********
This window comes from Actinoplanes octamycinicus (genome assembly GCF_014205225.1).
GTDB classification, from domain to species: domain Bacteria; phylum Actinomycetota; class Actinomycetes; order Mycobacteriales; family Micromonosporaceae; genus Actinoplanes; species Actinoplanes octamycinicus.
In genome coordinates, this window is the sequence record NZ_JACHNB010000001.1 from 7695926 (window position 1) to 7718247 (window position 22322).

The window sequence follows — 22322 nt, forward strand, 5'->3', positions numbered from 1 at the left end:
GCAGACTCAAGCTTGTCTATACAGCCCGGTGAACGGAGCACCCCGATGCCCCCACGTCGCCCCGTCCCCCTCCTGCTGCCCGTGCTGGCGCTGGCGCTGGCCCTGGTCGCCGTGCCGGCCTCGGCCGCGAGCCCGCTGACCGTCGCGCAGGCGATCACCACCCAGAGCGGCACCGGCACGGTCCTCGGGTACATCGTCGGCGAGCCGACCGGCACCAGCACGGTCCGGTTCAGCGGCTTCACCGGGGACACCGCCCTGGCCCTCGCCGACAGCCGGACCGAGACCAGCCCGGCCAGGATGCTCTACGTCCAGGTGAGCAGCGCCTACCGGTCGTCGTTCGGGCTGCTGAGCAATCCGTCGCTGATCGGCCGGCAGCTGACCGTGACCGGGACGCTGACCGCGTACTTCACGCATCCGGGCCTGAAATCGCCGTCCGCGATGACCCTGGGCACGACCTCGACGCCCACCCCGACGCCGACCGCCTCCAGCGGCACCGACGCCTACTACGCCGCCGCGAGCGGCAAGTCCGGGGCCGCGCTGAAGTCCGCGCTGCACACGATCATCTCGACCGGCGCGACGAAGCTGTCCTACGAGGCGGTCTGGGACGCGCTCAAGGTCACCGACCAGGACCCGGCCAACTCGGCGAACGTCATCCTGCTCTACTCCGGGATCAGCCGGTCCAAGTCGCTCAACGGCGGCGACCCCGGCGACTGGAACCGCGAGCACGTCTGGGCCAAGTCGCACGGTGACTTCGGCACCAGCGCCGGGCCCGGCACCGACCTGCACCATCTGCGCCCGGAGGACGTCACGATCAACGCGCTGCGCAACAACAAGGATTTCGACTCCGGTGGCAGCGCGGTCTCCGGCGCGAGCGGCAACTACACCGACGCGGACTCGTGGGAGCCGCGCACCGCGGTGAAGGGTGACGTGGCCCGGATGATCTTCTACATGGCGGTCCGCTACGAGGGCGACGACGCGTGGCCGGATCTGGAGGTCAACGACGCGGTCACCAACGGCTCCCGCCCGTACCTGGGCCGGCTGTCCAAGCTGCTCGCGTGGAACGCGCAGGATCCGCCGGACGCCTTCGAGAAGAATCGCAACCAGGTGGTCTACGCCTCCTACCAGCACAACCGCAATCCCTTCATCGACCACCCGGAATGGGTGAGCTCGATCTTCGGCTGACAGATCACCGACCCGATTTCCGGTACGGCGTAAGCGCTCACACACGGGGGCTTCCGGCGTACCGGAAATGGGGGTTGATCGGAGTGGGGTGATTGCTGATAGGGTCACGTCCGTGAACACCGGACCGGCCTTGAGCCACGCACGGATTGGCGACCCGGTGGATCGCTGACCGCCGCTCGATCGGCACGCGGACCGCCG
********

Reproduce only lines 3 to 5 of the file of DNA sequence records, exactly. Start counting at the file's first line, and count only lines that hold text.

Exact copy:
In genome coordinates, this window is the sequence record NZ_JACHNB010000001.1 from 7695926 (window position 1) to 7718247 (window position 22322).

The window sequence follows — 22322 nt, forward strand, 5'->3', positions numbered from 1 at the left end:
GCAGACTCAAGCTTGTCTATACAGCCCGGTGAACGGAGCACCCCGATGCCCCCACGTCGCCCCGTCCCCCTCCTGCTGCCCGTGCTGGCGCTGGCGCTGGCCCTGGTCGCCGTGCCGGCCTCGGCCGCGAGCCCGCTGACCGTCGCGCAGGCGATCACCACCCAGAGCGGCACCGGCACGGTCCTCGGGTACATCGTCGGCGAGCCGACCGGCACCAGCACGGTCCGGTTCAGCGGCTTCACCGGGGACACCGCCCTGGCCCTCGCCGACAGCCGGACCGAGACCAGCCCGGCCAGGATGCTCTACGTCCAGGTGAGCAGCGCCTACCGGTCGTCGTTCGGGCTGCTGAGCAATCCGTCGCTGATCGGCCGGCAGCTGACCGTGACCGGGACGCTGACCGCGTACTTCACGCATCCGGGCCTGAAATCGCCGTCCGCGATGACCCTGGGCACGACCTCGACGCCCACCCCGACGCCGACCGCCTCCAGCGGCACCGACGCCTACTACGCCGCCGCGAGCGGCAAGTCCGGGGCCGCGCTGAAGTCCGCGCTGCACACGATCATCTCGACCGGCGCGACGAAGCTGTCCTACGAGGCGGTCTGGGACGCGCTCAAGGTCACCGACCAGGACCCGGCCAACTCGGCGAACGTCATCCTGCTCTACTCCGGGATCAGCCGGTCCAAGTCGCTCAACGGCGGCGACCCCGGCGACTGGAACCGCGAGCACGTCTGGGCCAAGTCGCACGGTGACTTCGGCACCAGCGCCGGGCCCGGCACCGACCTGCACCATCTGCGCCCGGAGGACGTCACGATCAACGCGCTGCGCAACAACAAGGATTTCGACTCCGGTGGCAGCGCGGTCTCCGGCGCGAGCGGCAACTACACCGACGCGGACTCGTGGGAGCCGCGCACCGCGGTGAAGGGTGACGTGGCCCGGATGATCTTCTACATGGCGGTCCGCTACGAGGGCGACGACGCGTGGCCGGATCTGGAGGTCAACGACGCGGTCACCAACGGCTCCCGCCCGTACCTGGGCCGGCTGTCCAAGCTGCTCGCGTGGAACGCGCAGGATCCGCCGGACGCCTTCGAGAAGAATCGCAACCAGGTGGTCTACGCCTCCTACCAGCACAACCGCAATCCCTTCATCGACCACCCGGAATGGGTGAGCTCGATCTTCGGCTGACAGATCACCGACCCGATTTCCGGTACGGCGTAAGCGCTCACACACGGGGGCTTCCGGCGTACCGGAAATGGGGGTTGATCGGAGTGGGGTGATTGCTGATAGGGTCACGTCCGTGAACACCGGACCGGCCTTGAGCCACGCACGGATTGGCGACCCGGTGGATCGCTGACCGCCGCTCGATCGGCACGCGGACCGCCG